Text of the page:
Golden Globe Hypocrites

I couldn’t watch the Golden Globes this year. The whole wearing black as a form of protest made me want to throw up.

 

In a recent interview Alec Baldwin admitted that everyone had heard stories that Harvey Weinstein had raped Rose McGowan. As in, everyone in Hollywood knew.

 

Meryl Streep recently called out Ivanka and Melania Trump for their silence.

 

Meryl Streep did not call out Georgina Chapman.

 

Last year Meryl Streep went on a rant about Donald Trump. Where is her rant this year? Where is her apology for her silence? Her donation to the politically correct cause?

 

There is video of Ben Affleck grabbing Hilarie Burton’s breast. He went on Stephen Colbert where he was supposedly “embarrassed” but then talked about the donations he’d be making. Because donations change everything. Thanks Stephen Colbert for giving him the platform for his damage control.

 

Oh, most of Hollywood still lauds Roman Polanski. They still can’t call him a rapist. They still are incapable of acknowledging that there is never ever a time that it is ok to anally penetrate a child. I mean, unless you are Roman Polanski.

 

Which brings me to, and I hate to say this, but Ronan Farrow. I loved his article that broke Weinstein-gate. Is it called that yet? Hmm. Still, I can’t help but wonder where his article about his mother is. You know, the one where he calls her out for her support of Polanski. Maybe Mia had a rough life, but she was married to Frank Sinatra. She was in a long-term relationship with Woody Allen. After the whole Woody thing fell apart, she still very publicly supported Roman.

 

No. I don’t expect Ronan to roast his mom, but maybe take a look at his mom’s actions and support of abusive men and look a little deeper into how the rest of Hollywood was on the same page, still is on the same page, even if they’re wearing designer black at an awards ceremony.

 

Mira Sorvino’s career was ruined. Who questioned that?

 

Kevin Spacey’s career wasn’t. Bill Cosby’s career wasn’t. Danny Masterson’s wasn’t. Brett Ratner’s wasn’t. There is a long list.

 

Oh, and Roman Polanski still has the support of Hollywood, probably most of those wearing the black tonight.

 

People knew what Harvey Weinstein was doing, what he did. This wasn’t some explosive secret that was blown open. Sorry Ronan. You just had the power and privilege that allowed you to write about what everyone knew.

I couldn’t watch the Golden Globes tonight because the all black protest was sickening. I’d rather all of those hypocrites say that they felt powerless, that they didn’t know what to do, the way Harvey’s victims felt, except they couldn’t possibly know how Harvey’s victims felt, unless they were victims themselves.

 

And if they were victims they’d know that no amount of black could ever make it right.

 

 

 

 

 

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Shamed Into Silence

I said no. Actually I said please, no, to him, as if manners would make a difference with someone who was forcing me to do something I did not want to do. It is something I will never forget, the part where I said please, please in a sentence where I was pleading with him to please not force me.

 

There was no confusion about it; at least I don’t see where the confusion could have been. There were no mixed messages. I told him no. I told him I didn’t want to be there. I asked him to please let me leave. I asked him to please not make me do what he was making me to do.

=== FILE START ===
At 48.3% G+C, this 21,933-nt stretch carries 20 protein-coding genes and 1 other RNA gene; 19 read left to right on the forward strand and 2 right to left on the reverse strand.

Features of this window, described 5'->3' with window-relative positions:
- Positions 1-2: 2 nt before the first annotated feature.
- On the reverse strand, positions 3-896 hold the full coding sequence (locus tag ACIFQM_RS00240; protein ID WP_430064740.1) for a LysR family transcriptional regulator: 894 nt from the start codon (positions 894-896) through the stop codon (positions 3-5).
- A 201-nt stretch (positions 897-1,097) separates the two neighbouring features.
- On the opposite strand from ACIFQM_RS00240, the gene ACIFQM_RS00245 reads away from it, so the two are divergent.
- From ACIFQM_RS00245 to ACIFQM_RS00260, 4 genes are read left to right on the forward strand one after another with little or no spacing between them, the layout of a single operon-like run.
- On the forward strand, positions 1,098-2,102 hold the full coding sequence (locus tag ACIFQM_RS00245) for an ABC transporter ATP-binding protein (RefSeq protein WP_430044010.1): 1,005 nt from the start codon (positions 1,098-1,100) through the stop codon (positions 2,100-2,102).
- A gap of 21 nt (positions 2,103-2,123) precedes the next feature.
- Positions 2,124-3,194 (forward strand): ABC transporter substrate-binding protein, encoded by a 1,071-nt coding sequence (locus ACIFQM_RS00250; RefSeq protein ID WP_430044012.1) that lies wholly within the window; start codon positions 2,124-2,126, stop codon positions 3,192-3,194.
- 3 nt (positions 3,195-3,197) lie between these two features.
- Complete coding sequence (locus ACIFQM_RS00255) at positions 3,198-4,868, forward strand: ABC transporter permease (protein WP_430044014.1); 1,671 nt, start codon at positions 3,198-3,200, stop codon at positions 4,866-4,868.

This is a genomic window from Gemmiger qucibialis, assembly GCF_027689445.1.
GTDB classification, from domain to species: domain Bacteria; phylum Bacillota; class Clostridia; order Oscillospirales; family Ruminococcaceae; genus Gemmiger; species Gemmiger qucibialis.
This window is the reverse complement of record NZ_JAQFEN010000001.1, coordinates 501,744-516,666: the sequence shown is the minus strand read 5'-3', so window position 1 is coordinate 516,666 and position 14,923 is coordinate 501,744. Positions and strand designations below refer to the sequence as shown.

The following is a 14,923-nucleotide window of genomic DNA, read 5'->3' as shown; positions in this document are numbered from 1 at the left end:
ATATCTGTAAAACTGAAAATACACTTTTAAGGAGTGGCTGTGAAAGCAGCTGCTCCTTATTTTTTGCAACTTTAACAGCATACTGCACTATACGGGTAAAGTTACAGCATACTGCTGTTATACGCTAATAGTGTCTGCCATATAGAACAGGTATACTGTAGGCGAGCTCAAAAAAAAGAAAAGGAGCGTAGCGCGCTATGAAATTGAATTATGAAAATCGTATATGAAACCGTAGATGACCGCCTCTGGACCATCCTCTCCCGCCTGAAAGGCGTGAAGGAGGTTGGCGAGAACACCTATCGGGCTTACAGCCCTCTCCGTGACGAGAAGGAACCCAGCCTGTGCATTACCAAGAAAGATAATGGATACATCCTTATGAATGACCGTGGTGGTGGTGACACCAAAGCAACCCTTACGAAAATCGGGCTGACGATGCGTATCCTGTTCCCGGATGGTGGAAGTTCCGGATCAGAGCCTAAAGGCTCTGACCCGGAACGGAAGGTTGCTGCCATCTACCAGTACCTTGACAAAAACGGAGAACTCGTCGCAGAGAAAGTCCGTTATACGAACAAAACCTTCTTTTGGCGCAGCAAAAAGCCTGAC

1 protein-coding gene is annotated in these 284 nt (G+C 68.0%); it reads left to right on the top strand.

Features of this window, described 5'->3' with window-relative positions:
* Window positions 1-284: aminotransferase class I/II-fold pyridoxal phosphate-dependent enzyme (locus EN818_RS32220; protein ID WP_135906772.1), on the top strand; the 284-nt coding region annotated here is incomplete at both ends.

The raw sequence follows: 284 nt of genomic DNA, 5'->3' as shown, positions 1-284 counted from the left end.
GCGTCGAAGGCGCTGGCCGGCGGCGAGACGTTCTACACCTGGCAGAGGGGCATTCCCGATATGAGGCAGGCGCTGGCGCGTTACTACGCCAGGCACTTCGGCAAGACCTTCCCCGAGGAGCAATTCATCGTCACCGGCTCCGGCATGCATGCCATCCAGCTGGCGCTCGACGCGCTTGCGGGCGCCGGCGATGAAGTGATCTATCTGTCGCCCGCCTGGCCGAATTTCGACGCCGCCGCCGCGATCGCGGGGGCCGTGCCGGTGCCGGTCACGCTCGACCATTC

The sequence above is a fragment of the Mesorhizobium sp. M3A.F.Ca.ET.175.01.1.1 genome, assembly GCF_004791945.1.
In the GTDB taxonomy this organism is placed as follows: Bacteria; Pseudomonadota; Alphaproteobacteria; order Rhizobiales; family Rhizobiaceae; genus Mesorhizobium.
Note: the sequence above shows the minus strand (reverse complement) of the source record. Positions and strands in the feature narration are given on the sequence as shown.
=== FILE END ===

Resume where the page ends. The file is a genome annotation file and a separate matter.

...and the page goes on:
Later he took me home. We made small talk in his car as if what had happened had been consensual in any way. It wasn’t. There was no part where I said yes, no part where I said anything to him that could have made him believe I was interested.

 

I told people, though when I did it was with shame, as if the shame was on me and not him. I told people because somewhere in the deepest part of me I knew that what he did was wrong.

 

He confronted me in a crowded bar. He told me I wanted it. He told me that I went along. He left out the part where I asked him to please not force me. He left the part out where he did things that made me fear for my life.

 

People told me I was confused. People told me I was drunk. People told me I was desperate.

 

People told me he never would have done that. Even after he did.

 

I was 17. He was in his 30’s.

 

For years I convinced myself that everyone was right, that I must have done something to make him believe it was ok. I must have been desperate. I wasn’t forceful enough when I said no.

I told myself I wasn’t forceful enough when I said no, more than once, with tears in my eyes.

 

It is over 30 years later and not much has changed, except that I know that desperation had nothing to do with it. I know that my no was clear. It is something that should not have taken 30 years. It is something that shouldn’t have taken 30 seconds.

 

I was shamed into silence when the shame did not belong to me. I know that there are other women who understand that even if they are not out from under it.

 

Forget a society that still blames victims and celebrates those committing sexual assault. What we women do to ourselves in the aftermath is worse, yes, aided by a society that, even to this day, seems unable to understand sexual assault.

 

 

I look back often at that 17-year-old girl who was confronted in that bar and wish I could yell in her ear. I wish I could tell her not to back down, that he did everything she said he did. Instead all I can do is tell that woman who is turning 50 that it was not her fault, that she did nothing wrong.

 

Sexual assault is not your fault, unless you are the garbage assaulting someone. We all need to be on that page and stop the silence.

 

Please don’t tell me you’re sorry after you read this. Just please do better. We all need to do better.